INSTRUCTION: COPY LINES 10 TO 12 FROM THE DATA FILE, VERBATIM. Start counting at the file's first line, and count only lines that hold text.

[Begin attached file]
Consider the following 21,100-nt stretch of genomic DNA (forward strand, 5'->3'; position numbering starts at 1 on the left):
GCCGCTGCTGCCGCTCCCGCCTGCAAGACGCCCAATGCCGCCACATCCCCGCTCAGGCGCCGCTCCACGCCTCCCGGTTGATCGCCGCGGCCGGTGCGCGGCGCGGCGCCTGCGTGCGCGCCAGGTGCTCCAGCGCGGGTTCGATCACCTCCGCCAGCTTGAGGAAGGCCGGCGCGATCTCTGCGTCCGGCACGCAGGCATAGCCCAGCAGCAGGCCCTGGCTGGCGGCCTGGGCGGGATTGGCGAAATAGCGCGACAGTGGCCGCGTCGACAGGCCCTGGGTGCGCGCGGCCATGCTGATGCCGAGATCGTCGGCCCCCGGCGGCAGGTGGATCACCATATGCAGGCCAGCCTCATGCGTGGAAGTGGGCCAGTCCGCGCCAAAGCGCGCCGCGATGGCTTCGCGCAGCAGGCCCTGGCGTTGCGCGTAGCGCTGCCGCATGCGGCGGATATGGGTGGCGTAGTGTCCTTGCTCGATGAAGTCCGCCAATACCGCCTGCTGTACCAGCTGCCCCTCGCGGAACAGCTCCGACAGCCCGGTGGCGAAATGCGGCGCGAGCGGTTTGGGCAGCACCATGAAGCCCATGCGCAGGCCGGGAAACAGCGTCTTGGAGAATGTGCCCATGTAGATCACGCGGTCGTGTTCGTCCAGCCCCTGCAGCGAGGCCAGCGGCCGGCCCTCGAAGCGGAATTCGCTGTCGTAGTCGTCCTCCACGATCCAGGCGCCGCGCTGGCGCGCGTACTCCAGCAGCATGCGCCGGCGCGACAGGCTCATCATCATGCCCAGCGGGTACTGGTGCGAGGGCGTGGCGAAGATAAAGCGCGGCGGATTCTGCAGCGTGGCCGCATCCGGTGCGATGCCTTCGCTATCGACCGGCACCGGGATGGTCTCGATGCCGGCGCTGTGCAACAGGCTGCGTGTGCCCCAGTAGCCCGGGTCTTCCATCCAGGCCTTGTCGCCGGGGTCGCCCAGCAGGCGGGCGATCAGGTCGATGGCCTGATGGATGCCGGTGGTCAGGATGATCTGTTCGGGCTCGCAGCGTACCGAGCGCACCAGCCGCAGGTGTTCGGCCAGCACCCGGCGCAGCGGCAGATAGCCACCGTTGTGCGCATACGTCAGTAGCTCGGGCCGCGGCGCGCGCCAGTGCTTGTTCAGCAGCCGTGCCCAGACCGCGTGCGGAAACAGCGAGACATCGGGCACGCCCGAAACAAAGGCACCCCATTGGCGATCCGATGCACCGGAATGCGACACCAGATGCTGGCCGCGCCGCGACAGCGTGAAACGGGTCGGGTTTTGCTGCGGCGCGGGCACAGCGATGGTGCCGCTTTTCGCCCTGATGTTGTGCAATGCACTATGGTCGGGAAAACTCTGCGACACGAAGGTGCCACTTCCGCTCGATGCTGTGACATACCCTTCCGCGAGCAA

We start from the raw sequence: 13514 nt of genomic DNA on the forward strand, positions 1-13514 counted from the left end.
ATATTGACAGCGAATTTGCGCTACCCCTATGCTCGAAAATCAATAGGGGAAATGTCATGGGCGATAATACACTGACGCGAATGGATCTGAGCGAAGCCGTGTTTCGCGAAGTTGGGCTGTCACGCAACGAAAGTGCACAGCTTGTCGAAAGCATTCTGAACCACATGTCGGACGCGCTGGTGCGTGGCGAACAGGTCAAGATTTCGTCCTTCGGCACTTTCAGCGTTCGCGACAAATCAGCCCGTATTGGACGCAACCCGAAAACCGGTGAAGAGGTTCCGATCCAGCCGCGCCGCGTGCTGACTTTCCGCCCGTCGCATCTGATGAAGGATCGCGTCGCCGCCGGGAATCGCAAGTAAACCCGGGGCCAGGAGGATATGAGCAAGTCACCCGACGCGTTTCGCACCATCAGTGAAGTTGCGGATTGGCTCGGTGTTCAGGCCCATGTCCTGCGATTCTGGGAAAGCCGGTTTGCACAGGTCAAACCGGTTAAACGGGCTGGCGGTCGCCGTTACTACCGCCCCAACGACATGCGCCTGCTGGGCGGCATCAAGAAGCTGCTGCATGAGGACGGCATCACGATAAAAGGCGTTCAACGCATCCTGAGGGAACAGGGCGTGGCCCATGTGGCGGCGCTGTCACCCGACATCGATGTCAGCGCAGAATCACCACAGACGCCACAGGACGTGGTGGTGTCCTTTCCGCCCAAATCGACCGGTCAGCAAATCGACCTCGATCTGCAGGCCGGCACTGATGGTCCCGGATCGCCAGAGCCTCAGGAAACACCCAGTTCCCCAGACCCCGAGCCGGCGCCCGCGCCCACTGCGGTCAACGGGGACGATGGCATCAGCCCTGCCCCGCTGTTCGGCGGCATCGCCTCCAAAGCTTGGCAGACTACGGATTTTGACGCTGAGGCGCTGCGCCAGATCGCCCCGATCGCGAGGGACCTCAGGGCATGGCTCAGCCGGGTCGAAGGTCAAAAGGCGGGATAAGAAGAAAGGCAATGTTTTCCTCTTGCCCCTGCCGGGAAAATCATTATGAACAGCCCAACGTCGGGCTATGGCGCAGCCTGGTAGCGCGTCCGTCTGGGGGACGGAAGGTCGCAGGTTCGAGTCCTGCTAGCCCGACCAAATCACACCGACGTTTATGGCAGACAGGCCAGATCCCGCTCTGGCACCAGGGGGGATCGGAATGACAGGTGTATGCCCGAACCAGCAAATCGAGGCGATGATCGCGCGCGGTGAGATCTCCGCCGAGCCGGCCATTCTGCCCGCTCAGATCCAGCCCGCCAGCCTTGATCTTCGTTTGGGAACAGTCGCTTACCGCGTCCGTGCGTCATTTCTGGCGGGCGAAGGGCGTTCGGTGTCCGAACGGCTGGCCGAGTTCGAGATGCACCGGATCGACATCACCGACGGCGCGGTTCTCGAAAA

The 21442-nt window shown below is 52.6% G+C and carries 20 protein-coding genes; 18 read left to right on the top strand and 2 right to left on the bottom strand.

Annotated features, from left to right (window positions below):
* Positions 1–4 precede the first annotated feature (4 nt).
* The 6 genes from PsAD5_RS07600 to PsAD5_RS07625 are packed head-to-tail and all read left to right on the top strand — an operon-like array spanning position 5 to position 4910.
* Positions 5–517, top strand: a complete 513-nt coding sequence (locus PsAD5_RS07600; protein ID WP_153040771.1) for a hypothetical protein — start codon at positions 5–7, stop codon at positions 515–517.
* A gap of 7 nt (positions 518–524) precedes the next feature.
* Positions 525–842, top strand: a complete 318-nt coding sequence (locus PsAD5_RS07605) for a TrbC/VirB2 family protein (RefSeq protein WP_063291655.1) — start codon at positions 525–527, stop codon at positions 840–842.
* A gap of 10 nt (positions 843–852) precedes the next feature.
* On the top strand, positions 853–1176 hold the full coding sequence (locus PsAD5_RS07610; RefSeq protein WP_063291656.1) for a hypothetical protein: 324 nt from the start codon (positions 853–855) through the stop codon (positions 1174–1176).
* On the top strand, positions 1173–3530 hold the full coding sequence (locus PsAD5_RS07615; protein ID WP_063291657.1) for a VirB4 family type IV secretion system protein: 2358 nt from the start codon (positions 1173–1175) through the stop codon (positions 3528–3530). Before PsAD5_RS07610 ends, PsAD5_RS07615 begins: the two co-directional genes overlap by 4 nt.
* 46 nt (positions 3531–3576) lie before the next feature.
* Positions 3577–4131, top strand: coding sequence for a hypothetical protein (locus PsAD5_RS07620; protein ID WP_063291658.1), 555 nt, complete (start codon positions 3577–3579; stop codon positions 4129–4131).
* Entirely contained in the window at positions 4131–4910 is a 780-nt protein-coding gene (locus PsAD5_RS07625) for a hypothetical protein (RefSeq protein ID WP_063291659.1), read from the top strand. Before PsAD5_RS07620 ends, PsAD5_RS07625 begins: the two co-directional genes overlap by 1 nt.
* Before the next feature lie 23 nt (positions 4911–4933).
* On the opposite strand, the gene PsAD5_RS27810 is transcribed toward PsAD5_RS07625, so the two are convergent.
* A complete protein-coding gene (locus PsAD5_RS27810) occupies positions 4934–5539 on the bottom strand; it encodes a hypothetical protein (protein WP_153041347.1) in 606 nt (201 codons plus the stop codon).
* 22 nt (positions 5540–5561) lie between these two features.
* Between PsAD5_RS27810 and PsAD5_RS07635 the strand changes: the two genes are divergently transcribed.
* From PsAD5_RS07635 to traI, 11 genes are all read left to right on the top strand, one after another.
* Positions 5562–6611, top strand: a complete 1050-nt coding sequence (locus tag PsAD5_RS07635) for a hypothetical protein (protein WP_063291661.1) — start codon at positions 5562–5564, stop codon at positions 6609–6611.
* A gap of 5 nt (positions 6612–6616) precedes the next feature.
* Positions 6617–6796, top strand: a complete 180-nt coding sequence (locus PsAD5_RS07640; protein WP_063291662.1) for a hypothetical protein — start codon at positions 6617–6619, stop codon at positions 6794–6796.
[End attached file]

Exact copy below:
* A gap of 7 nt (positions 518–524) precedes the next feature.
* Positions 525–842, top strand: a complete 318-nt coding sequence (locus PsAD5_RS07605) for a TrbC/VirB2 family protein (RefSeq protein WP_063291655.1) — start codon at positions 525–527, stop codon at positions 840–842.
* A gap of 10 nt (positions 843–852) precedes the next feature.